Susanna Kaysen, an eighteen-year-old in April of 1967, agrees to enter McLean Hospital, a residential psychiatric facility in Massachusetts. Although she plans to stay only a few weeks, Kaysen remains at McLean for nearly two years. The doctor who forcefully advocates her committal to a mental hospital interviewed Kaysen for only twenty minutes.

Kaysen tells the story of the people and experiences she encounters at McLean in a series of nonchronological vignettes. Among the patients admitted to her ward, Kaysen describes Polly, a kind patient with disfiguring, self-inflicted burns to her face and body. Lisa, another patient, entertains Kaysen with her escape attempts and exaggerated contempt for hospital authorities. Kaysen’s roommate, Georgina, struggles to maintain a relationship with Wade, a violent and unstable boyfriend from another ward, who tells the girls seemingly outlandish stories about his father’s exploits with the CIA. The twin obsessions of roasted chicken and laxatives make a newly arrived patient named Daisy the object of much speculation. Daisy ultimately leaves the hospital, only to commit suicide on her birthday.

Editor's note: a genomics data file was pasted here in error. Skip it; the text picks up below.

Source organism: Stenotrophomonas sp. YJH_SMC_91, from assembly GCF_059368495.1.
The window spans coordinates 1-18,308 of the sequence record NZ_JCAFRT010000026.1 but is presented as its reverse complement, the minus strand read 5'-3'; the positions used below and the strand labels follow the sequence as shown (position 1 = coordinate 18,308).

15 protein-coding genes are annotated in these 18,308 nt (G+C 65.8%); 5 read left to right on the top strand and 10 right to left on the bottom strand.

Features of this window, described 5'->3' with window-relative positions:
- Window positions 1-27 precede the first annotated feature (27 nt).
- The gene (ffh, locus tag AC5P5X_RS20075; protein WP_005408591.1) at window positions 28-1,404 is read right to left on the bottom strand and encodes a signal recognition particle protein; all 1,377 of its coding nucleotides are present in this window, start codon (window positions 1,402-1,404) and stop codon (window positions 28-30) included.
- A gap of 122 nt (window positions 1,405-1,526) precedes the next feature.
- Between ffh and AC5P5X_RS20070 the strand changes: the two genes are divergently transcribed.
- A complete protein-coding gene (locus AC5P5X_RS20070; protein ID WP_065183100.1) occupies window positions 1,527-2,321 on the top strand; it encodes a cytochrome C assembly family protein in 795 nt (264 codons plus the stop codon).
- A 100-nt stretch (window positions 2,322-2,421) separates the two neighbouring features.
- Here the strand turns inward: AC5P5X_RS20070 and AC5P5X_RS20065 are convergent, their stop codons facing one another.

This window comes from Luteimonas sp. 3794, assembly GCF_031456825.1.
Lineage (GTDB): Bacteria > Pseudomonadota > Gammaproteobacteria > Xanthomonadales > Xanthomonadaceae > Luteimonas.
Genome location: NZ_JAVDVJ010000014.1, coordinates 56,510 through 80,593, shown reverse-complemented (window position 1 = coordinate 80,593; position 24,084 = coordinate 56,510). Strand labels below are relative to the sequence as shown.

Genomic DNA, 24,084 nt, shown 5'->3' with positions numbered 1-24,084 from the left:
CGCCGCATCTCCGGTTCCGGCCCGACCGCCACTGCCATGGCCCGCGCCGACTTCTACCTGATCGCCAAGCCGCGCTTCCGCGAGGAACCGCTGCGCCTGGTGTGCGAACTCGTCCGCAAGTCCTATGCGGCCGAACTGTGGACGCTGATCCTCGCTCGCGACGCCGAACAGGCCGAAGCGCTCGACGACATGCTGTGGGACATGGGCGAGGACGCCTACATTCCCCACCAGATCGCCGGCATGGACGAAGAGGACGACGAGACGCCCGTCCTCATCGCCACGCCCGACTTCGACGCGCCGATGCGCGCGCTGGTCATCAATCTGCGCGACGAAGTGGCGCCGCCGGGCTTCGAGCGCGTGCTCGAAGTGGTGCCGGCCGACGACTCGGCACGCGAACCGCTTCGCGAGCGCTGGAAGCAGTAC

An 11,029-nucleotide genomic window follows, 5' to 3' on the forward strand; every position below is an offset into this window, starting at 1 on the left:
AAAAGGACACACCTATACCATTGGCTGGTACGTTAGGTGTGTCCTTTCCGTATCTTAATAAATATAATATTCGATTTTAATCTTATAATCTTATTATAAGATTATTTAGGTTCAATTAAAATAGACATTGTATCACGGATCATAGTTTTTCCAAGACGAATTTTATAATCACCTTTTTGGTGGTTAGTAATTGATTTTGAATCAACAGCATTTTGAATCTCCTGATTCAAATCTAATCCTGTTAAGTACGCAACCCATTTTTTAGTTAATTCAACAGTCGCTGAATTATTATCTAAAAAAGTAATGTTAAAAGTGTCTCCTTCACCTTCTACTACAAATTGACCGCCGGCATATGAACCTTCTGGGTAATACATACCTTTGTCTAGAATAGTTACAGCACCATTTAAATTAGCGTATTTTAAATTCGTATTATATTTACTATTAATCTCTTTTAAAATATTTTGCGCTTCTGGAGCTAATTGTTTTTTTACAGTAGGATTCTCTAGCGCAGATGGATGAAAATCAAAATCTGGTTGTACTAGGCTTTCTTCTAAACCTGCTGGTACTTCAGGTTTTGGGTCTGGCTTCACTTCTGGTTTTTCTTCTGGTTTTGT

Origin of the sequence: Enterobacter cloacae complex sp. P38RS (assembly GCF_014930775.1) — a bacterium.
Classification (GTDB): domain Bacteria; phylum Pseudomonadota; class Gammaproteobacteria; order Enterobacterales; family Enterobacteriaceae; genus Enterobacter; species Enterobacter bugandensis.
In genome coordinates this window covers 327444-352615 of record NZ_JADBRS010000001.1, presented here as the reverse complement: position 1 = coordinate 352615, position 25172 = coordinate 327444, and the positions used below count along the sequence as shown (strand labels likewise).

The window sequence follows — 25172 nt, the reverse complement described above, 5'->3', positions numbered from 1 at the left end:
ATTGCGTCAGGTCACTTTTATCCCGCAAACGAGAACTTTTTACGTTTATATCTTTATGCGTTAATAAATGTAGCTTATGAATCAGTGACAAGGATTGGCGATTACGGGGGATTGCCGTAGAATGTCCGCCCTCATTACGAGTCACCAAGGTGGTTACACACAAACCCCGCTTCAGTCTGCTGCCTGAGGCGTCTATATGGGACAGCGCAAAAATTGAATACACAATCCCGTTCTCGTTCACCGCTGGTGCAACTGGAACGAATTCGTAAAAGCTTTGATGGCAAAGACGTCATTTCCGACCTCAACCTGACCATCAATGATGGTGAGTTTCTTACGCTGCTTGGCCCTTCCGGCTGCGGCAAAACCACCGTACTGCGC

One day, James Watson, a Nobel laureate and friend of the Kaysen family, visits Kaysen. He offers to take her away from the cold, prisonlike facility, but she rejects the offer, convinced that she should stay the course of her treatment. Kaysen discloses an unsuccessful suicide attempt involving an aspirin overdose in high school. She considers the nature of her illness, which includes difficulty making visual sense of patterns, and wonders whether sanity is merely an illusion that people construct to feel “normal.” Because many famous people have been residents of McLean Hospital, Kaysen speculates that creative minds, especially poets’, may be prone to mental illness.

The hospital’s strict rules dictate patients’ daily routines. Nurses perform “checks,” periodic visual appraisals of a patient’s activities and whereabouts, according to a schedule that corresponds to the severity of the patient’s illness. The staff confiscates any possessions that might inflict injury, even earrings and belts. Field trips outside the hospital walls are rare and require a complex system of patient-to-nurse accompaniment.

Lisa Cody, a new patient, arrives and threatens the social position of a current resident, also named Lisa, who torments the new girl until she leaves McLean and falls into more desperate circumstances. At this point, Kaysen considers the twenty-minute consultation that resulted in her hospitalization. Analysis of hospital records is inconclusive, and Kaysen’s doubts about the accuracy of her memory leads her into a discussion of the nature of mental illness, which Kaysen believes falls into two categories: slow or “viscous” and fast or having “velocity.” Kaysen believes that both kinds of illness result in the same type of mental paralysis.